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The Path - Goals

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Bobby Dodd Institute - Bridge Academy

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Segment 6 (2022) Collective Leadership

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Segment 5 (2022) Recap of Day 1 and Preview of Day 2

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Segment 9 (2022) Recap of Day 2 and Preview of Day 3

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Segment 7 (2022) Analyze Experience

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Segment 2 (2022) Open to the Contributions of Others

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Segment 8 (2022) Question

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Segment 3 (2022) Critical Reflection

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What Are You Measuring?

Posted by Bill Crose on September 13, 2019 at 11:33am 1 Comment

A lifetime ago, my training department colleagues and I were satisfied with training data. We cranked out the requested ILT programs plus the "flavor of the year" content, we kept a busy training schedule, and made sure the coffee was always the right temperature. When accused of not delivering effective training because the learners didn't perform as they were trained, we took refuge in our management support role and not ultimately responsible or accountable for LEARNING or productivity.…

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"Few leaders these days would declare themselves not to be critically reflective."

  • How can you be sure that you are authentically critically reflective?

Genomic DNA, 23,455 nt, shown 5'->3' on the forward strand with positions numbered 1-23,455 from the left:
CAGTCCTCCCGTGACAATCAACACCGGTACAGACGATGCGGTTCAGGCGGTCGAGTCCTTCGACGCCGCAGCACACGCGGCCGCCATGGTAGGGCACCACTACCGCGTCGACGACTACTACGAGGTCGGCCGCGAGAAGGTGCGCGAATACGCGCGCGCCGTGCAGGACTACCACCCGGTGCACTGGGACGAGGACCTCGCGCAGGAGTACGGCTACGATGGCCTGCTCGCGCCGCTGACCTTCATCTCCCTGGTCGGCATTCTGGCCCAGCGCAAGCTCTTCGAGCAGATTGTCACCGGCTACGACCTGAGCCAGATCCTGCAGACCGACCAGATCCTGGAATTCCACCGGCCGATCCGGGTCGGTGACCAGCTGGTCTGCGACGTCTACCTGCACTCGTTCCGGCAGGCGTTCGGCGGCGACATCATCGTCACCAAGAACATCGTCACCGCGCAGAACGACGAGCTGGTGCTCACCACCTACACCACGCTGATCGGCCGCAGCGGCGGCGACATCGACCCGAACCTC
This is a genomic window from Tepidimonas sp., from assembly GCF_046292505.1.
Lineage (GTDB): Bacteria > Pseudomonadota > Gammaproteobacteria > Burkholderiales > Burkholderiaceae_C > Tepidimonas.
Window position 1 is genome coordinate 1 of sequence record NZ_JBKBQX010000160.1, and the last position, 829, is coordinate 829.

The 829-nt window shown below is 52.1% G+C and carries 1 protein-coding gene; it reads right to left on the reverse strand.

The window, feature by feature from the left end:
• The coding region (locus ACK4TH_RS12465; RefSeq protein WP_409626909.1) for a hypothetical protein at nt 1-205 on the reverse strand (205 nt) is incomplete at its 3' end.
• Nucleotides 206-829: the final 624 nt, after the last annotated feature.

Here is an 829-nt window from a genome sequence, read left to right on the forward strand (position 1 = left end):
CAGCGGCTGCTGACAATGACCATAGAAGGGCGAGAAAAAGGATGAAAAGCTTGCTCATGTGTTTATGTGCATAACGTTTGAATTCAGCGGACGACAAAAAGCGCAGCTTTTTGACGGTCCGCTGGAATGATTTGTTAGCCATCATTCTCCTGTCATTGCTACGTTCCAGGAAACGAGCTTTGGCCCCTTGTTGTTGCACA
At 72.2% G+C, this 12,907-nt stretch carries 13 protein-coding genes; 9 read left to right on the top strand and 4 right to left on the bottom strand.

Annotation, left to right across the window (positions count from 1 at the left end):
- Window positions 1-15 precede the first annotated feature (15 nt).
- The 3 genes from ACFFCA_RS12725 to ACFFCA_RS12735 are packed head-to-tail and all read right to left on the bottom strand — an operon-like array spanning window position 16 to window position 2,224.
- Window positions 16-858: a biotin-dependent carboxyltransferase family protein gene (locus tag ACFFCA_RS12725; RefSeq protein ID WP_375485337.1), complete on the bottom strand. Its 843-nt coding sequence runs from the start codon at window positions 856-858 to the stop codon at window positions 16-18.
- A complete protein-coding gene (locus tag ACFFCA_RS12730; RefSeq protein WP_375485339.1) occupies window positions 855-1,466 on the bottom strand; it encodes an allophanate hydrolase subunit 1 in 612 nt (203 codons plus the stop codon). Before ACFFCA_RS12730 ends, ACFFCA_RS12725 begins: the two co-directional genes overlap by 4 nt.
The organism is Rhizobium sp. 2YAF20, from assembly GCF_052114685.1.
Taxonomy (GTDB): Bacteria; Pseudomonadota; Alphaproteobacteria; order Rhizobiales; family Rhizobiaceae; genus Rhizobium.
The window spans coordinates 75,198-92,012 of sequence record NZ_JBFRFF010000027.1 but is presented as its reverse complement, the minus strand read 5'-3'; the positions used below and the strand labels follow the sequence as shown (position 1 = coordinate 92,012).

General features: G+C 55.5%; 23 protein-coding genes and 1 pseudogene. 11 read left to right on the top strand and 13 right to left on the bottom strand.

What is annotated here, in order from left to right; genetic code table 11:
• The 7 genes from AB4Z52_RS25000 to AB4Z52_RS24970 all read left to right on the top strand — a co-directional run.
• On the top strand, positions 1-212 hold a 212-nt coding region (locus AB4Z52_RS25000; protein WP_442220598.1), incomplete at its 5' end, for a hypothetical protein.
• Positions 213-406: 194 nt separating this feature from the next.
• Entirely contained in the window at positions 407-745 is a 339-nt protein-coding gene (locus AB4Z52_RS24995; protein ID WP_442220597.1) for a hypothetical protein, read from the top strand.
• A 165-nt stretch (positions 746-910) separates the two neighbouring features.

• What assumptions are you not willing to reflect upon?
  • What might these assumptions prevent you from learning?
  • What would it take to allow you to temporarily "suspend" these assumptions?
  • What other aspects of "Critical Reflection" are you curious about?

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Hi everyone!

I would like to start a few steps back for this topic before diving into Paul's questions and ask the following: 

  • What does it mean to be "critical"?
  • What is reflection?
    • Aren't we "critical" when we reflect?
  • What is authenticity? 

Thanks!

Alex

good questions to start! 

Critical can mean a few things, I think in this context critical means "objectively evaluating what could be better/improved."

Reflection is turning the critical eye inward. And yes, we are critical when reflecting, though I think you can reflect and focus on what you did well. not just what could be improved.

Authenticity is a tough one, but a simple definition would be external self-honesty. Are you expressing to the world what you honestly think and feel on the inside?

Hi everyone, 

I've been thinking about this topic since last time I posted and here are a few more questions I would like to touch upon: 

- How do you personally review yourself?